Summer rains bring acid-shooting ‘land lobsters' out of hiding in Texas

Summer rains bring acid-shooting ‘land lobsters' out of hiding in Texas
An image of an acid-shooting 'land lobster'
·1 min read

The frightening creatures go by various names. Some call them whip-scorpions, while one journalist at the Houston Chronicle called the insect a "land lobster from hell."

The insects are better known as vinegaroons, and despite their hellish appearances, the nocturnal, visually impaired creatures pose relatively little harm to humans. In fact, they are good at killing pests like cockroaches and millipedes.

Brought out of their burrows by heavy rains in and around Big Bend National Park in southwest Texas, the approximately three-inch-long vinegaroons are out exploring the desert in search of food and love, according to a Facebook post from the park.

Vinegaroons pose dual threats to those who happen to annoy them. They can use their heavy pincers to pinch and shoot a "well-aimed" concoction of 85% acetic acid (which smells like vinegar) from the base of their whip-like tails.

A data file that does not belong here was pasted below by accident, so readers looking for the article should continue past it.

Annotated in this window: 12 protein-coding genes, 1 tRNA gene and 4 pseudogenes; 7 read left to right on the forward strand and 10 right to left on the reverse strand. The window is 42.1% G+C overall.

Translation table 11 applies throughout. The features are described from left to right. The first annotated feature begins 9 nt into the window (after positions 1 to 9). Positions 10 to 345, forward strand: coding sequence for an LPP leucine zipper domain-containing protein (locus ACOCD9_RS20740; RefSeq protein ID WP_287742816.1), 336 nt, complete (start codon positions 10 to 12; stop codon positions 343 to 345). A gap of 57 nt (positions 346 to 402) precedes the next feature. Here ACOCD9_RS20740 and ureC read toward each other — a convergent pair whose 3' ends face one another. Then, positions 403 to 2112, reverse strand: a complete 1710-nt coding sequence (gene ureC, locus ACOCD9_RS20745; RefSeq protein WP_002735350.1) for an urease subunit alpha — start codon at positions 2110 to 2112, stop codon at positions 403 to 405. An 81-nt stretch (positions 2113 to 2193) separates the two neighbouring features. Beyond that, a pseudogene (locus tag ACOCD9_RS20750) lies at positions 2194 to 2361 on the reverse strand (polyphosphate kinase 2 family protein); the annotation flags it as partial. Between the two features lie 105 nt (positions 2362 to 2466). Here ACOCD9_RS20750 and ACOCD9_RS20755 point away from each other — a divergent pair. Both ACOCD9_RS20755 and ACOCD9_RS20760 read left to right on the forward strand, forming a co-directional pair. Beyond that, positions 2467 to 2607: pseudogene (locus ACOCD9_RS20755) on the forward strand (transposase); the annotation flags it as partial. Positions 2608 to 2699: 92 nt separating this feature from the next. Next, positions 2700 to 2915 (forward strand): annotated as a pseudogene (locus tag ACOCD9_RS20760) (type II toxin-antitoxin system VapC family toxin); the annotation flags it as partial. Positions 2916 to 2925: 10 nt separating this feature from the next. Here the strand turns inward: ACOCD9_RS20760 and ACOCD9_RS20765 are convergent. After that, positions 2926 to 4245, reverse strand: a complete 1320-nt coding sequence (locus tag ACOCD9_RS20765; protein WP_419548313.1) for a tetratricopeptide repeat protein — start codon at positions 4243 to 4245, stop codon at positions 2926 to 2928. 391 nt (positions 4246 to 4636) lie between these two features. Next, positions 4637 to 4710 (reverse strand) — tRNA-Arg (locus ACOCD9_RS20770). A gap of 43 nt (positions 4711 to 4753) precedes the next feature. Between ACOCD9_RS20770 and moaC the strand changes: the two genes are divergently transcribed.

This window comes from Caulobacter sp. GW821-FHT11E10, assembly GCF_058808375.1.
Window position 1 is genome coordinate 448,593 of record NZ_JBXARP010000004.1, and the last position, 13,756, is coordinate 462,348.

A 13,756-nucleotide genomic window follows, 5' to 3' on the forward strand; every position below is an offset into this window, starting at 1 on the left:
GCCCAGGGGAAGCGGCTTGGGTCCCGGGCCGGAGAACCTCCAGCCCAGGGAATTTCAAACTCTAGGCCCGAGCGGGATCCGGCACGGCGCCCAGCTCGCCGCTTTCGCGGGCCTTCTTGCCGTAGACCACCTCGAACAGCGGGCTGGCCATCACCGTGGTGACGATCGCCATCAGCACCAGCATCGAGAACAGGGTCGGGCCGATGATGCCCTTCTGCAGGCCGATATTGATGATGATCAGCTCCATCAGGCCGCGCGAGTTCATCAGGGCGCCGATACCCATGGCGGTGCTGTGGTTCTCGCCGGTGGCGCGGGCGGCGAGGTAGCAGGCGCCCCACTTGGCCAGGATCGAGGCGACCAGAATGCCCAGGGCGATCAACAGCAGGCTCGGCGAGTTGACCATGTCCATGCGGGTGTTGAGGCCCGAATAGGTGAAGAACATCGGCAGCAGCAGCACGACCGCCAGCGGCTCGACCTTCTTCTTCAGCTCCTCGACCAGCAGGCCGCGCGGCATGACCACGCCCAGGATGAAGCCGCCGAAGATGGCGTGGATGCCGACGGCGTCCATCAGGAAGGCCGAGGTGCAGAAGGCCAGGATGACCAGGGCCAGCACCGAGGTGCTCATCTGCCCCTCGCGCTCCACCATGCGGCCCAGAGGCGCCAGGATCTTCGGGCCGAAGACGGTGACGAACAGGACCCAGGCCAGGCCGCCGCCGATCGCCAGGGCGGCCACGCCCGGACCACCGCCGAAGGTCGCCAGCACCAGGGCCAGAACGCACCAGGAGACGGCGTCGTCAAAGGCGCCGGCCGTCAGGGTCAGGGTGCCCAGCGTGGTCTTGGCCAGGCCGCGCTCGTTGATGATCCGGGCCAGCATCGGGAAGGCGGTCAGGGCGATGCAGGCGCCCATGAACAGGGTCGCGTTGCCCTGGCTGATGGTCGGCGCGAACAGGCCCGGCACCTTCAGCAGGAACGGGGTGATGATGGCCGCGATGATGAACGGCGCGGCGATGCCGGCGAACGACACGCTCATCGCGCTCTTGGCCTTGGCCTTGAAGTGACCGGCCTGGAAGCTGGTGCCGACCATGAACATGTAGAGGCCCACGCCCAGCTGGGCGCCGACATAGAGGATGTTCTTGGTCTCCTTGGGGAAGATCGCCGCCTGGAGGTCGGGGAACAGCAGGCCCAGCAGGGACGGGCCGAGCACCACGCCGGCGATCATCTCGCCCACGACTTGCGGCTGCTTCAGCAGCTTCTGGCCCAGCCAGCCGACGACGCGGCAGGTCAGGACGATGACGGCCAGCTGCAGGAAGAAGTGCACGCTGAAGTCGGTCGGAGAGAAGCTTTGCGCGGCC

An image of an acid-shooting 'land lobster'

Big Bend National Park shared this photo of a vinegaroon on Facebook, explaining it is searching for "food and love."

The spray is not considered to be venomous for people, and vinegaroons aren't all that interested in humans. To catch their prey, vinegaroons use their long, thin front legs to sense vibrations from animals including millipedes, scorpions, crickets and cockroaches.

Vinegaroons can be found across the southern United States and Mexico. Those brave enough to look closely at a vinegaroon might see a female vinegaroon carrying her hatchlings on her back.

Keep checking back on and stay tuned to the AccuWeather Network on DirecTV, Frontier, Spectrum, FuboTV, Philo, and Verizon Fios.

Our goal is to create a safe and engaging place for users to connect over interests and passions. In order to improve our community experience, we are temporarily suspending article commenting